• Risk management: Identifying risks and developing a mitigation plan to ensure that the project stays on track or is brought back on track in the event of delays or blockers.
  • Conflict management: Identifying destructive conflicts and resolving them using various conflict resolution approaches such as compromising, smoothing, confronting, and forcing.
  • Escalation: Raising issues and blockers to the appropriate stakeholders at the right time to remove roadblocks and ensure that the project or program is back on track.
  • Data and Metrics: Defining critical metrics related to process, product, and customer that need to be tracked and communicated to stakeholders, analyzing data using tools such as Excel, SQL, and JQL, and creating reports, charts, and dashboards.

Deliverables include:

  • A plan document detailing the business justification, scope, technical resources, risks, risk mitigation plan, stakeholders, and a program or project timeline.
  • A tracker with a detailed breakdown of the project into a backlog of requirements for the entire project and prioritized backlogs for each iteration typically maintained in tools like Jira and Confluence. This should include dashboards, visualizations, and reports to track key metrics (project metrics, customer metrics, and product metrics).
  • Communication artifacts such as documents, presentations, and spreadsheets keep the team informed about project progress, blockers, risks, and mitigations.


  • Product: The Product Manager is responsible for setting the vision for the product and ensuring its success, adoption, and evolution. You will work closely with the Product Manager on backlogs, prioritization, sprint planning, release planning, and launch and post-launch activities.
  • Engineering: Members of the engineering team are responsible for the architecture, development, testing, deployment, and release of the product. You will work closely with the engineering team on estimation, sprint planning, release planning, testing, and release.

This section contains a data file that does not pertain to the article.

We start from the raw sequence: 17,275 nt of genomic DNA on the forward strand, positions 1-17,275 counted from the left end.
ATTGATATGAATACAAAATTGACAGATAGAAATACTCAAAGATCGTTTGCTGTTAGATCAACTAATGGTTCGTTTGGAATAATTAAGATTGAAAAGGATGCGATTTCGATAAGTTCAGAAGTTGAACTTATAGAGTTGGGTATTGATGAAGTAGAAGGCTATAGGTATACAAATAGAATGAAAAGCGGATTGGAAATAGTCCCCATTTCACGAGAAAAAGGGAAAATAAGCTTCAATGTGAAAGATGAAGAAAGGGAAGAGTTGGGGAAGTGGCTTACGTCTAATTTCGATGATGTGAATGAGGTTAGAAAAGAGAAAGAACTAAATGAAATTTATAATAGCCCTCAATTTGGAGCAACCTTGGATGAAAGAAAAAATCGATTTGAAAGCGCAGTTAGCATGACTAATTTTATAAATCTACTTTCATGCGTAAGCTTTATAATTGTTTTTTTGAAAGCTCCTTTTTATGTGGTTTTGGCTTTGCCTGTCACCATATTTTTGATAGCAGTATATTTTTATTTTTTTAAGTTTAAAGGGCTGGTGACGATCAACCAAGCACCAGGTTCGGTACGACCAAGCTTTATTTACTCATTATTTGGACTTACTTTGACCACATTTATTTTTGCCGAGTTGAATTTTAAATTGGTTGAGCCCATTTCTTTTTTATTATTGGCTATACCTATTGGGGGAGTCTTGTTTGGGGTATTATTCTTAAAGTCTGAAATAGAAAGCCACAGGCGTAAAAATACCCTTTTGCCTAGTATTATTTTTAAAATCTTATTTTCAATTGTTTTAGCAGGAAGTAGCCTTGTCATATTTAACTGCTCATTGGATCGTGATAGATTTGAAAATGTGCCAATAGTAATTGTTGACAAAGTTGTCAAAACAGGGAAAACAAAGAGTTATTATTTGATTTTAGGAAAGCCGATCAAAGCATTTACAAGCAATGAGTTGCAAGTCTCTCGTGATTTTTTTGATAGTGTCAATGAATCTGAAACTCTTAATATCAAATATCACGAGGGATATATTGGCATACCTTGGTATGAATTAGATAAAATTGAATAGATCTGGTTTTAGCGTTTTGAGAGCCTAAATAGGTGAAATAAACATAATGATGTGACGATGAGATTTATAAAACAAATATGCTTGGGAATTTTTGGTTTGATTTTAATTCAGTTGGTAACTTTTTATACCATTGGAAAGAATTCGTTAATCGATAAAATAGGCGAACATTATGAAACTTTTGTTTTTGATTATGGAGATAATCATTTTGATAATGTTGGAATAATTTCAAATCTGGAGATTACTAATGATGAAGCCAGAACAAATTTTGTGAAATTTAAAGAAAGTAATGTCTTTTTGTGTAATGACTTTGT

• Leadership: Stakeholders from the leadership and management team who are executive sponsors for the program or project. You will keep the leadership team updated on the progress of projects and programs, risks and mitigation plans, and seek sponsorship and support as needed.
  • Business: Cross-functional stakeholders from other teams that have input into or are impacted by the outcomes of the program or project, such as UI/UX Design, Sales, Marketing, Customer Success, Operations, Legal, and Alpha & Beta Customers. You will keep these business teams updated on the progress of projects and programs, risks and mitigation plans, support needed, launch preparedness, training plans for business teams, and planning and execution of post-launch activities.

As companies grow and the need for cross-functional programs and collaboration increases, the complexity of programs and the number of stakeholders across the business requires an orchestrator who can drive, manage, and track programs from inception to launch (and even post-launch) to ensure smooth and efficient delivery. That orchestrator is the Technical Program Manager.

CONCLUSION : Key Roles and Responsibilities of a Technical Program Manager

In conclusion, the role of a Technical Program Manager is crucial in the successful development and launch of complex, cross-functional projects. TPMs are responsible for managing the various stakeholders and teams involved in a project to ensure smooth and efficient delivery. Their responsibilities include a range of strategic and operational tasks, development and management of deliverables, and relationships with key stakeholders. By effectively carrying out these responsibilities, TPMs ensure that projects are delivered on time, on budget, and to the desired quality standards.


Sonia Rai

Sonia Rai